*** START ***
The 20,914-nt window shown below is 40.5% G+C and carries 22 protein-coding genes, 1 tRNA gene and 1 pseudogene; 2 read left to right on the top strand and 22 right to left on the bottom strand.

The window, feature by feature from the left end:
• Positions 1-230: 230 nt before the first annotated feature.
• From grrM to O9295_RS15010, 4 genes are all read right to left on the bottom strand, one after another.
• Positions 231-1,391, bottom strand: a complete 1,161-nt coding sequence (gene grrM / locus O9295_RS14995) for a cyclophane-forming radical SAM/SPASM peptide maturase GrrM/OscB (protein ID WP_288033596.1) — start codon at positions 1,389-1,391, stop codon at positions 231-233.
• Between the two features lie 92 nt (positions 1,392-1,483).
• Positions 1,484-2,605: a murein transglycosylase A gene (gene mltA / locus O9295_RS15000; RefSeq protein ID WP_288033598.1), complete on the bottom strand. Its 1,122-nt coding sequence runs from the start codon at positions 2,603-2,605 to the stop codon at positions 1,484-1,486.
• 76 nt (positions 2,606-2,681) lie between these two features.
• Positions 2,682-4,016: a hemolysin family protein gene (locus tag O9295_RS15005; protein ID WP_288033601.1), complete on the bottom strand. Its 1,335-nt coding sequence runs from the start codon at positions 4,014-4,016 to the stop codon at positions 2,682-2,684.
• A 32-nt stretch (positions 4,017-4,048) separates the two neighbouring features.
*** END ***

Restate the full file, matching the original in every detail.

The 20,914-nt window shown below is 40.5% G+C and carries 22 protein-coding genes, 1 tRNA gene and 1 pseudogene; 2 read left to right on the top strand and 22 right to left on the bottom strand.

The window, feature by feature from the left end:
• Positions 1-230: 230 nt before the first annotated feature.
• From grrM to O9295_RS15010, 4 genes are all read right to left on the bottom strand, one after another.
• Positions 231-1,391, bottom strand: a complete 1,161-nt coding sequence (gene grrM / locus O9295_RS14995) for a cyclophane-forming radical SAM/SPASM peptide maturase GrrM/OscB (protein ID WP_288033596.1) — start codon at positions 1,389-1,391, stop codon at positions 231-233.
• Between the two features lie 92 nt (positions 1,392-1,483).
• Positions 1,484-2,605: a murein transglycosylase A gene (gene mltA / locus O9295_RS15000; RefSeq protein ID WP_288033598.1), complete on the bottom strand. Its 1,122-nt coding sequence runs from the start codon at positions 2,603-2,605 to the stop codon at positions 1,484-1,486.
• 76 nt (positions 2,606-2,681) lie between these two features.
• Positions 2,682-4,016: a hemolysin family protein gene (locus tag O9295_RS15005; protein ID WP_288033601.1), complete on the bottom strand. Its 1,335-nt coding sequence runs from the start codon at positions 4,014-4,016 to the stop codon at positions 2,682-2,684.
• A 32-nt stretch (positions 4,017-4,048) separates the two neighbouring features.